World Wide Study Bible
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13. Fear not, Zacharias The glory of God, it ought to be observed, is not so appalling to the saints as to swallow them up entirely with dread, but only to cast them down from a foolish confidence, that they may behold him with humility. As soon, therefore, as God has abased the pride of the flesh in those who believe in him, he stretches out his hand to raise them up. He acts differently towards the reprobate; for at whatever time they are dragged before the tribunal of God, they are overwhelmed by absolute despair: and thus does God justly reward their vain delights, in which they give themselves up to the intoxicating wantonness of sin. We ought, therefore, to accept this consolation, with which the angel soothes Zacharias, that we have no reason to fear, when God is gracious to us. For they are greatly mistaken who, in order to enjoy peace, hide themselves from the face of God, whereas we ought to acquaint ourselves with him and be at peace, (Job 22:21.)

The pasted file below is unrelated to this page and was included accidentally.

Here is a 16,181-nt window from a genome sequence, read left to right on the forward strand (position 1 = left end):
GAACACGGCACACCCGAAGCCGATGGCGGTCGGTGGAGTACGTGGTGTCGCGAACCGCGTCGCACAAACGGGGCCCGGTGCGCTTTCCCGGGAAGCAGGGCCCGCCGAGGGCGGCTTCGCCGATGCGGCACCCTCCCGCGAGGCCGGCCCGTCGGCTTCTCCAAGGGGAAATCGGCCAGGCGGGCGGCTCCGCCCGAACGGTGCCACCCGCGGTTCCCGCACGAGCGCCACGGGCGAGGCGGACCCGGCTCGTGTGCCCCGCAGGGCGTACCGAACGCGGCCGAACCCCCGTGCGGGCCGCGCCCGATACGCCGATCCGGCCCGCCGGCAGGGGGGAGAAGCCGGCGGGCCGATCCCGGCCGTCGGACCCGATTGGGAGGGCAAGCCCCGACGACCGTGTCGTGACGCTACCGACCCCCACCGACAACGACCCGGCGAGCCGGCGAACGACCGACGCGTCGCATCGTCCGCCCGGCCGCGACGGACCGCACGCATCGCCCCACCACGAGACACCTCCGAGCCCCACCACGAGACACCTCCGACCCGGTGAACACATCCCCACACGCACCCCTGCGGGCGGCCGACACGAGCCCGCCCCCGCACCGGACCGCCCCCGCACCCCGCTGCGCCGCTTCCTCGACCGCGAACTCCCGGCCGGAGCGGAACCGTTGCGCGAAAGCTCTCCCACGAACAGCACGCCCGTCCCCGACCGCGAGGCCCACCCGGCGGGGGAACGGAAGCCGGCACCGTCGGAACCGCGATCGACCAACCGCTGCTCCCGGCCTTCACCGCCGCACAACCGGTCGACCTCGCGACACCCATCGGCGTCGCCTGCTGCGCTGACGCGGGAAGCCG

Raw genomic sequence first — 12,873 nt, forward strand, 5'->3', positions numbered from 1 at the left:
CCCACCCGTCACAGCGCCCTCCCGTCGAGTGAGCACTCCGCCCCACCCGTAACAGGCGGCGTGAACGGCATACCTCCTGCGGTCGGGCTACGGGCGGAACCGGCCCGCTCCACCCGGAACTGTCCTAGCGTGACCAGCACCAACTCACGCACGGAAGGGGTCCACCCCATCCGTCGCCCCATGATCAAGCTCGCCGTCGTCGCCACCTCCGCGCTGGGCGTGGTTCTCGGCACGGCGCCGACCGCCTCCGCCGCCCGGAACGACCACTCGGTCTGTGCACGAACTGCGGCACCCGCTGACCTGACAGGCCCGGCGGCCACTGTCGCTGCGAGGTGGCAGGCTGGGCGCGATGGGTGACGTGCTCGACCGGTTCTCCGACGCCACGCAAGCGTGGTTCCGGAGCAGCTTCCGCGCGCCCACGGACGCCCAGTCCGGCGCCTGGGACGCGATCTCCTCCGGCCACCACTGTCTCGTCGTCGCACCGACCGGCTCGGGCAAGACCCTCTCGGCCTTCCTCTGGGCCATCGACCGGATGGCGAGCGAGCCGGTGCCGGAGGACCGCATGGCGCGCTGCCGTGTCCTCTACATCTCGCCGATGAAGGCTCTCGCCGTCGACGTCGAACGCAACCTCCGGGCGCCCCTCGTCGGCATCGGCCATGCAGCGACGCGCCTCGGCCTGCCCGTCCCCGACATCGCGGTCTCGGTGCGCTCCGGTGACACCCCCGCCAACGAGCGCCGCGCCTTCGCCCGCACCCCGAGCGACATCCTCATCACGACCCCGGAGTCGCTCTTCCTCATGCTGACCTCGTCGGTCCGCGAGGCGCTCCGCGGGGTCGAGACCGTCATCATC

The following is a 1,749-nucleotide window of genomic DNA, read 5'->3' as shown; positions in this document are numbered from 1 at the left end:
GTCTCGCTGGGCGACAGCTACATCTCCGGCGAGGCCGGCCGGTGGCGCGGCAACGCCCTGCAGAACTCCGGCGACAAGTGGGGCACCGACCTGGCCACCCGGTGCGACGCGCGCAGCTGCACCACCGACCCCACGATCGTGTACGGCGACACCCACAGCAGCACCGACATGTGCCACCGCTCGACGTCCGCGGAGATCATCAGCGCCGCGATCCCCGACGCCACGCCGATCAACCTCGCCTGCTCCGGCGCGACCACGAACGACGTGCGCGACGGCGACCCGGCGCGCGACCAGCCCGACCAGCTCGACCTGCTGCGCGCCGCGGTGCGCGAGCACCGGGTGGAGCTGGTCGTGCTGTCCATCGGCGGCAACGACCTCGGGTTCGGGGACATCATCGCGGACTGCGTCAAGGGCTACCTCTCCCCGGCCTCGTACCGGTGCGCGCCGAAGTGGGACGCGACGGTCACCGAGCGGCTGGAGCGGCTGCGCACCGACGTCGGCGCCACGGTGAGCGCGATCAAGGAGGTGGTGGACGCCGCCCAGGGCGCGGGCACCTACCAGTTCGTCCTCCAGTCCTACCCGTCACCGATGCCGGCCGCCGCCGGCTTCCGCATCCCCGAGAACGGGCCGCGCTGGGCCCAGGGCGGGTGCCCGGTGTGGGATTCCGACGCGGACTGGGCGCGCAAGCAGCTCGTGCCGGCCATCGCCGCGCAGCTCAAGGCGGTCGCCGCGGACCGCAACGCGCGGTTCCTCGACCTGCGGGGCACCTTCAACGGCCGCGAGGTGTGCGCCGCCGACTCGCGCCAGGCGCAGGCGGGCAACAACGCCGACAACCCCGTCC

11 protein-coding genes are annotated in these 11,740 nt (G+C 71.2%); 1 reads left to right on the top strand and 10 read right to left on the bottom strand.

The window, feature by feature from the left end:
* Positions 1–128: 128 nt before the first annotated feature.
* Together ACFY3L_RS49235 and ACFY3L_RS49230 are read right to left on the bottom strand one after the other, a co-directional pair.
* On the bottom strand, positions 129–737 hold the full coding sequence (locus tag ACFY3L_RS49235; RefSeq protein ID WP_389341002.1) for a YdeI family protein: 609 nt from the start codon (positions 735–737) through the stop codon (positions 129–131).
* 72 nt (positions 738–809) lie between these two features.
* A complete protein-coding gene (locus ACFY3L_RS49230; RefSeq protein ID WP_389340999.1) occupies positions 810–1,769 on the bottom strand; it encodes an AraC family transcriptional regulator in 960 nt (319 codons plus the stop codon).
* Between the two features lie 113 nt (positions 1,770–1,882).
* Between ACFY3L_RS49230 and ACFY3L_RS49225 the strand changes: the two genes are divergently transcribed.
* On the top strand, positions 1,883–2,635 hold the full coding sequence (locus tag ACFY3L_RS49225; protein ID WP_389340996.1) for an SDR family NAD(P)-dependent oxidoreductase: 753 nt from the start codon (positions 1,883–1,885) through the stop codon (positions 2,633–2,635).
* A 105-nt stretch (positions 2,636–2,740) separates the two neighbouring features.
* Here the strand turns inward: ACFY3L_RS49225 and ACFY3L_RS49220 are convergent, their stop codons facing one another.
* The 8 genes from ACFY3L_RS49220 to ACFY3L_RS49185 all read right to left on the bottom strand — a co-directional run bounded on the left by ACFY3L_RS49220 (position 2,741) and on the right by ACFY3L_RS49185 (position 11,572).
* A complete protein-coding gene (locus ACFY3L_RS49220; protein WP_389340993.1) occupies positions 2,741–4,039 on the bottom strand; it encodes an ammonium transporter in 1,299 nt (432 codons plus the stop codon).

Thy prayer is heard Zacharias may seem to have acted an improper part, and inconsistent with the nature of his office, if, on entering the Holy Place in the name of all the people, he prayed as a private man that he might obtain offspring; for, when the priest sustained a public character, he ought, in forgetfulness as it were of himself, to offer prayers for the general welfare of the Church. If we say that there was no absurdity in Zacharias, after performing the chief part of the prayer, devoting the second part of it to private meditations about himself, the reply will not be without weight. But it is hardly probable that Zacharias did, at that time, pray to obtain a son, of which he had despaired on account of his wife’s advanced age; nor indeed can any precise moment be drawn from the words of the angel. I interpret it, therefore, simply that his prayer was at length heard, which he had poured out before God for a long period. That the desire of having children, if it be not excessive, is consistent with piety and holiness, may be gathered from Scripture, which assigns to it not the lowest place among the blessings of God.
Thou shalt call his name John The name was given, I think, to the Baptist in order to heighten the authority of his office. יהוהנן, (1 Chronicles 3:15,) for which the Greeks employ ᾿Ιωάννης, signifies in Hebrew the grace of the Lord Many suppose that the son of Zacharias was so called, because he was beloved of God. I rather think that it was intended to recommend not the grace which God bestowed upon him as a private individual, but that grace which his mission would bring to all. The force and weight of the name are increased by its date; for it was before he was born that God inscribed on him this token of his favor.